They enjoy the carefree attention from the excited early adopters who associate with the core values of the platform creators. But as the platform grows, it attracts users which would neither share the excitement nor the patience of the early adopters. They get noisy — they want to use the platform like their old one they are comfortable with. They need features that they are used to, not what the platform provides.

So, eventually, the tension that Seth refers to above gains prominence.

11:04 PM

I’m cleaning the list of the RSS feeds I am subscribed to. There are a few subscriptions that I have no interest in today. They simply get marked as read every few weeks. Plus the list is missing a few voices I follow that regularly write long form posts. Time to curate again.

August 31, 2021

08:54 AM

China puts limits on playing video games

Children and teenagers are now banned from online gaming on school days, and limited to one hour a day on weekend and holiday evenings under government rules

Is that really a government? That sounds utter crazy!?

10:06 PM

I see the dark mode is enabled for Micro.blog on the web. Nice to see the update @manton @vincent. However, to my eyes, there’s too much contrast with the choice of colors. For some reason, it strains my eyes. The changes are welcome, but felt this was a necessary feedback.

10:22 PM

Google’s inability to decide the story of its messaging apps is laughable. Sure, there’s some dev in there who looks at the old screenshot of Google Talk and says, “we should have never stopped working on this.”

That app has a special place in my mind. Just like Google Reader.

11:16 PM

Now that I think about it, the overall messaging space is a mess and personally it’s a frustrating issue for me. We are so close, yet so far. Here’s what I want.

  1. A service for messaging folks, share text and images
  2. A service for voice/video calls
  3. A service that does both 1 and 2 with apps across platforms - mainly iOS, Android and Web

This will allow me to not worry about device on which I am using it.

iMessage and FaceTime combination is brilliant, but Apple continues to see them as differentiators for its ecosystem. I don’t blame them — but it hurts me. I interact with only a handful of people that own an Apple device.

Google, well, decides to live in a fantasy world where there can exist no perfect messaging app. They get close to finding that right solution and throw it all away.

I had hopes from Microsoft. But for some reason they seem not to be interested in consumer space. Skype is ugly, its too bloated and the experience is terrible. It is not easy for families to join from.

WhatsApp, amidst all the mess, remains the only solution that does the required to any extend. It’s a terrible experience, but at least it works.

August 30, 2021

08:12 AM

Ah, the new iMac is in the house and am setting it up as a, well, new iMac. No restore from backup. Or time machine. What’s that I have to do? What’s that I should do? What’s that I can do? 👨🏽‍💻☺️

03:14 PM

You can have a broad sense of direction without a specific goal or a precise vision of the future. I think of it like jazz, like improvisation. It’s all about meandering with purpose.

– A quote captured by Oliver Burkeman in The Antidote

August 28, 2021

06:25 PM

I came across this suggestion from Oliver Burkeman a few time in the last couple of weeks.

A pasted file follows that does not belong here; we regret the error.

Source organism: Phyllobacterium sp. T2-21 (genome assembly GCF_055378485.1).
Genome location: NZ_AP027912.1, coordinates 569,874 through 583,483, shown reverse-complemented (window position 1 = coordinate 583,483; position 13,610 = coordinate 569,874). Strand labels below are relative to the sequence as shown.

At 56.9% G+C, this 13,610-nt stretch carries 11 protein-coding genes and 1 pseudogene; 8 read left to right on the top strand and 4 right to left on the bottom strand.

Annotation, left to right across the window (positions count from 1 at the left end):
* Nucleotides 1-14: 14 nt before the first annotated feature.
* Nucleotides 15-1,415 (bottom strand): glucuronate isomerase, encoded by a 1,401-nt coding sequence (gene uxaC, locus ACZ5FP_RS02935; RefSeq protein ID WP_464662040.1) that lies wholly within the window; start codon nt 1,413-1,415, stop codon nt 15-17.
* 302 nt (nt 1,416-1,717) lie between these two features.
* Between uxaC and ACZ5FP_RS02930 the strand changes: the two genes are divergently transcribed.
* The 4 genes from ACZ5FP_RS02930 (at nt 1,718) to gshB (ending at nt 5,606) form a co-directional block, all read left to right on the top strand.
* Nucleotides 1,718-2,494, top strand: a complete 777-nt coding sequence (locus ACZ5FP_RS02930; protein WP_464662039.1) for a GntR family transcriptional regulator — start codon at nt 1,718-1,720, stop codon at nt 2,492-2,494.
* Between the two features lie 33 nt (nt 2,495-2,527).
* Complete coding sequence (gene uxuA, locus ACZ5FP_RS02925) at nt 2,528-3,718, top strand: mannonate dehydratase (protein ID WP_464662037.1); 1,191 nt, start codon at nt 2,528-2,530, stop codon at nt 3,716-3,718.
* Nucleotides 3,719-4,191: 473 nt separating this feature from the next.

What if you worked on the basis that you began each day at zero balance, so that everything you accomplished – every task you got done, every tiny thing you did to address the world’s troubles, or the needs of your household – put you ever further into the black?

Basically, the idea is to keep a done list rather than a to-do list. I am absolutely certain that it benefits one’s morale. I know that because I have been maintaining a form of done list – just that my method is different. For me, the two lists are complementary. I use a to-do list as a way to free my mind of the burden to remember things I need to do.

I do not set a target, an end date, for any of the tasks on the to-do list. So, they are not burdensome to me as my day begins. I look at the list, prioritize and just plan it through the day, if possible. A bullet journal helps me here - and also acts as a done-list. More the crosses on a page, more is the satisfaction.

August 27, 2021

06:22 PM

I finished reading Made to Stick: Why Some Ideas Survive and Others Die by Chip Heath. I wanted to love this book - the premise is brilliant. But it reads like a textbook, and that’s no way to make a message stick with your readers. For that matter, that doesn’t even look to be the author’s intention.

To start with, the book lacks a clear, central idea that every chapter circles back to - it’s all over the place. It digs into the history to find and describe every event, research or anecdote where a difficult message was conveyed effectively. Once it does that, the author summaries his understanding of why that worked.

First, the author nonchalantly tells you what the learning is – “Which message do you think works best? Of course, second”. I’m sorry, but let the reader come to that conclusion. Don’t beat him on the head till he gives up and agrees in frustration.

Second, each time the reasons that the message was effectively conveyed in each story are too varied – it references almost every phycological/managerial techniques - Maslow’s hierarchy and five whys and on & on.

Finally, suggestions like be simple/concrete, don’t bury the lead, capture attention etc are easier said that done. They are a set of skill that all understand they should have, but not every person has in equal doses. Please, your suggestion cannot be “become a master public speaker or leader or designer”.

Sigh, it was frustrating to read through this book. Ironically, it fails to follow the message it wishes to convey - talk about one message, be simple and concise. It would have stuck with me then. 📚

10:13 PM

There a few people who are natural “gifters”, I am not one of them. Why is it so hard to choose gifts? The gift cards have saved me to an extent when I need to gift acquaintances. But I get stressed every time I need to gift a loved one. Not that I don’t care – rather, my problem is that I care too much.